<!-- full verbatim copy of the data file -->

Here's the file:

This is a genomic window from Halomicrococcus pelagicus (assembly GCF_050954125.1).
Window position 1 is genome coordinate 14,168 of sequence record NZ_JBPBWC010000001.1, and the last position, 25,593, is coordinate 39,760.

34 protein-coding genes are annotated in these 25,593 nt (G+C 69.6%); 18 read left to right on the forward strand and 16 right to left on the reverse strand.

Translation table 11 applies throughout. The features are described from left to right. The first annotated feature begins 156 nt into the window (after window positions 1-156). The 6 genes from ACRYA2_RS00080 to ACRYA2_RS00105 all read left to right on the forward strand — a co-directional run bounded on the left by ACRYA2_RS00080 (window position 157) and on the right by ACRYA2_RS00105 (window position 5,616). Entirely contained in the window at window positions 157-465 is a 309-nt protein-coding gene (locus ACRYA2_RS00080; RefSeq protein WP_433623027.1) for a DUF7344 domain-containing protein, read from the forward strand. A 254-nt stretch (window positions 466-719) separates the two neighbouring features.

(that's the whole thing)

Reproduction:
This is a genomic window from Halomicrococcus pelagicus (assembly GCF_050954125.1).
Window position 1 is genome coordinate 14,168 of sequence record NZ_JBPBWC010000001.1, and the last position, 25,593, is coordinate 39,760.

34 protein-coding genes are annotated in these 25,593 nt (G+C 69.6%); 18 read left to right on the forward strand and 16 right to left on the reverse strand.

Translation table 11 applies throughout. The features are described from left to right. The first annotated feature begins 156 nt into the window (after window positions 1-156). The 6 genes from ACRYA2_RS00080 to ACRYA2_RS00105 all read left to right on the forward strand — a co-directional run bounded on the left by ACRYA2_RS00080 (window position 157) and on the right by ACRYA2_RS00105 (window position 5,616). Entirely contained in the window at window positions 157-465 is a 309-nt protein-coding gene (locus ACRYA2_RS00080; RefSeq protein WP_433623027.1) for a DUF7344 domain-containing protein, read from the forward strand. A 254-nt stretch (window positions 466-719) separates the two neighbouring features.